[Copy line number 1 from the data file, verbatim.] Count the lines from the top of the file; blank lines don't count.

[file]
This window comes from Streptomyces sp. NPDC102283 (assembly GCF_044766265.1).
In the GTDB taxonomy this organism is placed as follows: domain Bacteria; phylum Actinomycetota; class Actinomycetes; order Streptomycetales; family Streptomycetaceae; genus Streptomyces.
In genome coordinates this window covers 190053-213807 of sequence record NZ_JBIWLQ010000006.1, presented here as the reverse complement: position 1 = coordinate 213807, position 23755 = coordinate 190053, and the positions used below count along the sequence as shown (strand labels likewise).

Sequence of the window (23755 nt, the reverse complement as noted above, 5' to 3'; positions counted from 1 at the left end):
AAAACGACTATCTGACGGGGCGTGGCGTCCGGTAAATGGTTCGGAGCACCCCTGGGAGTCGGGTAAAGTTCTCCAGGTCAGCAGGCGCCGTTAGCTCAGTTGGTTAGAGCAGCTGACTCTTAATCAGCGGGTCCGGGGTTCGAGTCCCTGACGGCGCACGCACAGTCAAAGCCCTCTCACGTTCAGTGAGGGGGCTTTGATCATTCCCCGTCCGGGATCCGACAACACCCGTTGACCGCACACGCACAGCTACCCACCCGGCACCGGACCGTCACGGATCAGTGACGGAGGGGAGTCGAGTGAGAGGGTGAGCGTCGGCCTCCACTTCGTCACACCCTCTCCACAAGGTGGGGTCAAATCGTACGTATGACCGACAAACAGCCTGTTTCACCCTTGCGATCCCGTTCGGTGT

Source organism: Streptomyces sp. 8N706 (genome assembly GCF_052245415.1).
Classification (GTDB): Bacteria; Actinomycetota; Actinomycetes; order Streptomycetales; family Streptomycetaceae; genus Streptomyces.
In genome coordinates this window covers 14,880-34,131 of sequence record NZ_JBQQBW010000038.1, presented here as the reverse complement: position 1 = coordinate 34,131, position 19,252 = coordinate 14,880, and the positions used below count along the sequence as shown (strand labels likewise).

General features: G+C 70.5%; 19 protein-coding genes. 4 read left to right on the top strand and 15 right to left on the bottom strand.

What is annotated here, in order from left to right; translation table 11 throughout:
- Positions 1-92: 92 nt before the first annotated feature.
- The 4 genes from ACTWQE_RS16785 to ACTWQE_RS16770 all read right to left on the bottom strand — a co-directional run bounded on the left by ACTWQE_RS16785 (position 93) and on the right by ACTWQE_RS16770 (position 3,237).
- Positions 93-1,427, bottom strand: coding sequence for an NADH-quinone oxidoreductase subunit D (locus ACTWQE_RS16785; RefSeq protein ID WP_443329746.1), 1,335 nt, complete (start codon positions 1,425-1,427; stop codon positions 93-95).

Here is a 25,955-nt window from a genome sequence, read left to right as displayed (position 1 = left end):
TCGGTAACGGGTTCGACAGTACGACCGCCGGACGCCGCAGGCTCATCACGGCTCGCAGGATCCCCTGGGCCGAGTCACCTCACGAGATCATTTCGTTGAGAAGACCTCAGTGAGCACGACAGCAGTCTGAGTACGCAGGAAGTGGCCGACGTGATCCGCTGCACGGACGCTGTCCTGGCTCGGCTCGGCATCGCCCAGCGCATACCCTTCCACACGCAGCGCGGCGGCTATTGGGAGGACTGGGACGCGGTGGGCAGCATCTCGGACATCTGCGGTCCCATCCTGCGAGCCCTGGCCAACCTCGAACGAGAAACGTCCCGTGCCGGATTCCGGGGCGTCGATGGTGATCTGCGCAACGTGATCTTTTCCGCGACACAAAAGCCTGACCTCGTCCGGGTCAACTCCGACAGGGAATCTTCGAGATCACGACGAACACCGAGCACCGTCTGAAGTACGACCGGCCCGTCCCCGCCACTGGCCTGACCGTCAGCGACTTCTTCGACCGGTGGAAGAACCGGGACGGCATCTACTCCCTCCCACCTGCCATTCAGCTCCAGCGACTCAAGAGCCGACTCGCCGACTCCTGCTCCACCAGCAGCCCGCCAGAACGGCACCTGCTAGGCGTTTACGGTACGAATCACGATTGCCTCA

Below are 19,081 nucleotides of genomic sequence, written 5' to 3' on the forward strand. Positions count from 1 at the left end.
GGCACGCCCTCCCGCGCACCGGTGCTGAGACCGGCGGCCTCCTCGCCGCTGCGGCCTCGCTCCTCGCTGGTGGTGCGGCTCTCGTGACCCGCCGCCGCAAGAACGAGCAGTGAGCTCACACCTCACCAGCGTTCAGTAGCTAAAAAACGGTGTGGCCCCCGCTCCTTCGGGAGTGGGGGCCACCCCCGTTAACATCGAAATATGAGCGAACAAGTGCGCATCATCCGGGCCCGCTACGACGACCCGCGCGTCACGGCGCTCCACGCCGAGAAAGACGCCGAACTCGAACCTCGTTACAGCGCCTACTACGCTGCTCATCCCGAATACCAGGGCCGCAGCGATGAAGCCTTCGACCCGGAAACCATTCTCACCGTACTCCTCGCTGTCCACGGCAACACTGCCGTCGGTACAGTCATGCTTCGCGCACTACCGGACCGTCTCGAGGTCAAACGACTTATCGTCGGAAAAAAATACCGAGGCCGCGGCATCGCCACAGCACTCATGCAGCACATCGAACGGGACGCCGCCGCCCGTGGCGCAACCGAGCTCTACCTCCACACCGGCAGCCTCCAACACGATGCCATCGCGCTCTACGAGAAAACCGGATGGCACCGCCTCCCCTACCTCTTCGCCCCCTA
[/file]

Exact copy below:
This window comes from Streptomyces sp. NPDC102283 (assembly GCF_044766265.1).